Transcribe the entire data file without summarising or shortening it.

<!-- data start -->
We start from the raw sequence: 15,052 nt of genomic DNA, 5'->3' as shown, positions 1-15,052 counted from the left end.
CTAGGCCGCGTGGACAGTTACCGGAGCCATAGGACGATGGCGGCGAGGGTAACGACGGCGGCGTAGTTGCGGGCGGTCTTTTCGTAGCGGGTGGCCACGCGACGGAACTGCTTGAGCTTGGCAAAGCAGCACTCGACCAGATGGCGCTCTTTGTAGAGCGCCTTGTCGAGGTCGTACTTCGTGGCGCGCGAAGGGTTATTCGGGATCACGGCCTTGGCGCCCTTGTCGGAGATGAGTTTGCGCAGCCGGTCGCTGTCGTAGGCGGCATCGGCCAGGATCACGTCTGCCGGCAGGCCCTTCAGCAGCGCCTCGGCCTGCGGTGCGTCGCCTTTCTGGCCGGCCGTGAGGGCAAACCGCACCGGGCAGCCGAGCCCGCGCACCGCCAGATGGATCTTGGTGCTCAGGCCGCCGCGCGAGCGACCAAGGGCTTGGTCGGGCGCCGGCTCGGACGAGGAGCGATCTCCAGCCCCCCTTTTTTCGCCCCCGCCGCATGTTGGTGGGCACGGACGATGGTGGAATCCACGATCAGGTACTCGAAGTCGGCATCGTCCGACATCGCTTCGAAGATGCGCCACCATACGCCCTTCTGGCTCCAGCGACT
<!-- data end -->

We start from the raw sequence: 15,052 nt of genomic DNA, 5'->3' as shown, positions 1-15,052 counted from the left end.
CTAGGCCGCGTGGACAGTTACCGGAGCCATAGGACGATGGCGGCGAGGGTAACGACGGCGGCGTAGTTGCGGGCGGTCTTTTCGTAGCGGGTGGCCACGCGACGGAACTGCTTGAGCTTGGCAAAGCAGCACTCGACCAGATGGCGCTCTTTGTAGAGCGCCTTGTCGAGGTCGTACTTCGTGGCGCGCGAAGGGTTATTCGGGATCACGGCCTTGGCGCCCTTGTCGGAGATGAGTTTGCGCAGCCGGTCGCTGTCGTAGGCGGCATCGGCCAGGATCACGTCTGCCGGCAGGCCCTTCAGCAGCGCCTCGGCCTGCGGTGCGTCGCCTTTCTGGCCGGCCGTGAGGGCAAACCGCACCGGGCAGCCGAGCCCGCGCACCGCCAGATGGATCTTGGTGCTCAGGCCGCCGCGCGAGCGACCAAGGGCTTGGTCGGGCGCCGGCTCGGACGAGGAGCGATCTCCAGCCCCCCTTTTTTCGCCCCCGCCGCATGTTGGTGGGCACGGACGATGGTGGAATCCACGATCAGGTACTCGAAGTCGGCATCGTCCGACATCGCTTCGAAGATGCGCCACCATACGCCCTTCTGGCTCCAGCGACT